raise hood with washer; does it help engine bay cooling?

Discussion in 'Other Technical' started by moon*, Jun 10, 2008.

  1. moon*

    moon* New Member

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    hey guys.. i previously done tis mod, but i change back to normal.

    jst want to know, if i was to raise my hood with washer/nuts. does it affect my engine bay in anyway? cooling? negative positive??

    thanks.

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  2. EK9turbo

    EK9turbo its a rush!

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    Water Wetter by redline lubricants will give you a great inprovement in cooling. I dont like the raising th ebonnet idea.

    If youre having temperature issues then Id suggest try bleeding the cooling system. :nice:
     
  3. moon*

    moon* New Member

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    oh nono ek9turbo..

    so far i m not having any trouble with the cooling system.

    i recently jst did a radiator flush n got new coolant. its working great now.

    cos in a month + time, i'll be going to sepang international circuit to zoom around.

    so.. with stock cooling i kinda jst got worried u see.. so.. i thought raising the hood might help jst like vented hood? so hot air can go out faster?? or so i thought.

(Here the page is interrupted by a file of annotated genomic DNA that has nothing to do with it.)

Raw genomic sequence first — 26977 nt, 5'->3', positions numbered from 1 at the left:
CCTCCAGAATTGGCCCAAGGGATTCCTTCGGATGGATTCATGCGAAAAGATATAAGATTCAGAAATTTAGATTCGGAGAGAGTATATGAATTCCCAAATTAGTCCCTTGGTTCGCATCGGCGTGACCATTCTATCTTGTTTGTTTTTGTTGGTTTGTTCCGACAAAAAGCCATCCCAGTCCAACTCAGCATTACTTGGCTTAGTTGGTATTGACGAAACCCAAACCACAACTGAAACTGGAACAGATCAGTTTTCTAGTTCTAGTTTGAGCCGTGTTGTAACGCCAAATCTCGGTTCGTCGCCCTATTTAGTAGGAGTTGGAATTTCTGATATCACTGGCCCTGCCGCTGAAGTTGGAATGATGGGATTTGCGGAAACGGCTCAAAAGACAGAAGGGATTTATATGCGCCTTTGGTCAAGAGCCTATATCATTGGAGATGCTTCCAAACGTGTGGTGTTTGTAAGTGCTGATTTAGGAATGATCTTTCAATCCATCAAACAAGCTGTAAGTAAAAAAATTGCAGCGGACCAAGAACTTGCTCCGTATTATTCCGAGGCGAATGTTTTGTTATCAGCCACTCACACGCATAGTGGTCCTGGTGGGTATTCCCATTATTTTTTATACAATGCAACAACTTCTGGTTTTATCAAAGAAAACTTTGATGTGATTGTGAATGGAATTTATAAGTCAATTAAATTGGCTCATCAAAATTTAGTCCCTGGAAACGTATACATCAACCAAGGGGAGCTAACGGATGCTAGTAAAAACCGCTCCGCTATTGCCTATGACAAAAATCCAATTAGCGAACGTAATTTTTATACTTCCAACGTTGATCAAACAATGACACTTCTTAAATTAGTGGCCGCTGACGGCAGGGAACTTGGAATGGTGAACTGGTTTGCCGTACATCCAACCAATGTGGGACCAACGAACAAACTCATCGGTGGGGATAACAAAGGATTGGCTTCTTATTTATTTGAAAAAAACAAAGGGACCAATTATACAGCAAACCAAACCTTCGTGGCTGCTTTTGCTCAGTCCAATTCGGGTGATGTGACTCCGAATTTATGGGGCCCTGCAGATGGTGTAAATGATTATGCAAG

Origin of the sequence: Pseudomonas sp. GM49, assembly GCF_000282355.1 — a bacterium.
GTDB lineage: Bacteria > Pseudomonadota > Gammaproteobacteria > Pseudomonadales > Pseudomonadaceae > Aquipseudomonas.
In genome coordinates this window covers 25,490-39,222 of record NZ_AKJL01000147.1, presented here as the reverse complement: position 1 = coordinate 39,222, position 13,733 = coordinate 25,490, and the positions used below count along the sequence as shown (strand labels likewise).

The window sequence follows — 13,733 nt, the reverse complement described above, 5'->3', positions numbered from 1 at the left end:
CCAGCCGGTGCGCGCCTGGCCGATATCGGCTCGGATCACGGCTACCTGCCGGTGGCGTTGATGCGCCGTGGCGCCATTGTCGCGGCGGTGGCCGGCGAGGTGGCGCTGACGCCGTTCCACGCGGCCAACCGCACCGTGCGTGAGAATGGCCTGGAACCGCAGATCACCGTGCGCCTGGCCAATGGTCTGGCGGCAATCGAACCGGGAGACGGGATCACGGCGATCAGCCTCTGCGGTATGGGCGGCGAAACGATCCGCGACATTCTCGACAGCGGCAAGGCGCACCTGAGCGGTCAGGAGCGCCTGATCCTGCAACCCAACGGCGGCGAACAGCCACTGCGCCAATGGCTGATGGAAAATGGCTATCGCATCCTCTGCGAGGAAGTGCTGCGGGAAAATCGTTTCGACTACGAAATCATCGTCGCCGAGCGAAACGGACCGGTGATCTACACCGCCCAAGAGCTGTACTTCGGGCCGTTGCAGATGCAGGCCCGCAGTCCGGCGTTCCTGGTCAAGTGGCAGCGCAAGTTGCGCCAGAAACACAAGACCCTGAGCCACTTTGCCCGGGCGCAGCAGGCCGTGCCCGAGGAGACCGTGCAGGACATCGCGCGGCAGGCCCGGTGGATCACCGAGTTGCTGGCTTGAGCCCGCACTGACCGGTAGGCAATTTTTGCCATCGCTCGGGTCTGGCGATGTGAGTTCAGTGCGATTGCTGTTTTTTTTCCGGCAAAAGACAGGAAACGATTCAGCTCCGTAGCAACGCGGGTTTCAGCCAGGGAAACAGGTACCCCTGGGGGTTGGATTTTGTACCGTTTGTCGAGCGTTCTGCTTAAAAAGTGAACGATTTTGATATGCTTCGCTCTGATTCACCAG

any more ideas? :)
     
  4. blinx9900

    blinx9900 Super Moderator Donator

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    it works but the question is what are you doing that your having cooling problems?

    edit: oops i took too long to post, if your not having cooling problems dont worry about it, the EK9 can handle road racing with stock cooling system no problem, even with cams and higher compression the factory cooling system should be adequate up to 200bhp in my opinion.
     
    Last edited: Jun 10, 2008
  5. Bon87

    Bon87 DC2 ITR Owner

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    Apparently it doesn't work!
    It makes it worse if anything!

    I can only see it working at low speeds or idle.
     
  6. moon*

    moon* New Member

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    ehm.. so far i no problem with teh cooling. cos normal drive daily.

    but the thing is.. malaysia in the noon its freaking HOT HOT HOT. i m jst worried about the temp rising. i havnt enter tracks b4.

    n for those who have enter tracks here in ek9.org.

    wats the climate there like??

    i tink in kl , afternoon temp can go 40c or more??
     
  7. EK4_SIR

    EK4_SIR New Member

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    This is the JDM style of extra cooling, it allows the underbonnet air to escape faster. This is done in turbo cars which did not have enough lourves.
    For a NA car, it looks ricey and people ask whether the bonnet is on properly. Secondly for safety reasons in a crash the bonnet might break off and hit the windscreen and probably hitting you in the face.
    For the lower heat generated than a turbo car, i think it's not worth it. I done that mod before and the angle at which the bonnet meets the holding arms is not at the correct angle placing stress in the bolts.
    ________
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    Last edited: Aug 22, 2011
  8. RagingAngel

    RagingAngel 本田 Gearing Authority